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Equations of State in Fighter Aircraft Oleo-pneumatic Shock Absorber Modelling

Research output: Chapter in Book/Report/Conference proceedingConference contributionScientificpeer-review

Details

Original languageEnglish
Title of host publicationFT2019. Proceedings of the 10th Aerospace Technology Congress, October 8-9, 2019, Stockholm, Sweden
EditorsIngo Staack, Petter Krus
PublisherLinköping University Electronic Press
Pages64-79
Number of pages7
Volume162
ISBN (Electronic)ISSN: 1650-3740
ISBN (Print)978-91-7519-006-8, ISSN: 1650-3686
DOIs
Publication statusPublished - 2 Oct 2019
Publication typeA4 Article in a conference publication

Abstract

Most of all modern commercial and military aircraft have oleo-pneumatic shock absorbers in their landing gear. An oleo-pneumatic shock absorber consists of a gas charge and an oil fill. During the stroke oil is forced through orifices which provides damping, while the gas charge is compressed and acts as a spring by increasing the stiffness of the shock absorber. Typically, when the gas behaviour is modelled, the ideal gas law is used as the equation of state as this provides in most cases adequate fidelity with relatively light computational load. However, in a fighter aircraft, especially in naval service, the gas pressure inside a shock absorber raises too high during landing for the ideal gas assumption to be valid. Therefore, other well-established equations of state have been considered. These are Van der Waals, Redlich-Kwong-Soave, and Peng-Robinson equation of state. This paper presents a multi-physics simulation model of a two-chamber oleo-pneumatic shock absorber based on fundamental analytical equations. Using this model, the behaviour of the aforementioned equations of state are studied in two cases: quasi-static and dynamical compression. The simulation results are compared to laboratory measurements. This comparison verifies that the ideal gas law should not be used when modelling naval fighter aircraft shock absorbers.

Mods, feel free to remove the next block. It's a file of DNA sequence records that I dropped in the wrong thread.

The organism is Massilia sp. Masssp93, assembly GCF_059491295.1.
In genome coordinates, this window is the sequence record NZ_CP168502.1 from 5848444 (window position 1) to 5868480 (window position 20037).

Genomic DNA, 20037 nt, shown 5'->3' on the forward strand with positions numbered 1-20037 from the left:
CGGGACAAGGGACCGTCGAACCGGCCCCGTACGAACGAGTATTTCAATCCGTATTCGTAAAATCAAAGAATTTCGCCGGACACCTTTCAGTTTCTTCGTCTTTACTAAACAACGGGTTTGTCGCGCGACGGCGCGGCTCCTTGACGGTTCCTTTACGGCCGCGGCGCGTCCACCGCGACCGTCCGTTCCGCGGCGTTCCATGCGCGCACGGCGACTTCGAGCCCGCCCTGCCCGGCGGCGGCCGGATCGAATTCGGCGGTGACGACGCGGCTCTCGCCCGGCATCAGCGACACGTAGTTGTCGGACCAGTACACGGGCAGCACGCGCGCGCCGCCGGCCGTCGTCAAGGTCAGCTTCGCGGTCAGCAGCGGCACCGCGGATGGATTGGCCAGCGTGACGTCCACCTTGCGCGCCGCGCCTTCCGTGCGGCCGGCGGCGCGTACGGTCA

Keywords

  • fighter aircraft, shock absorber, modelling, simulation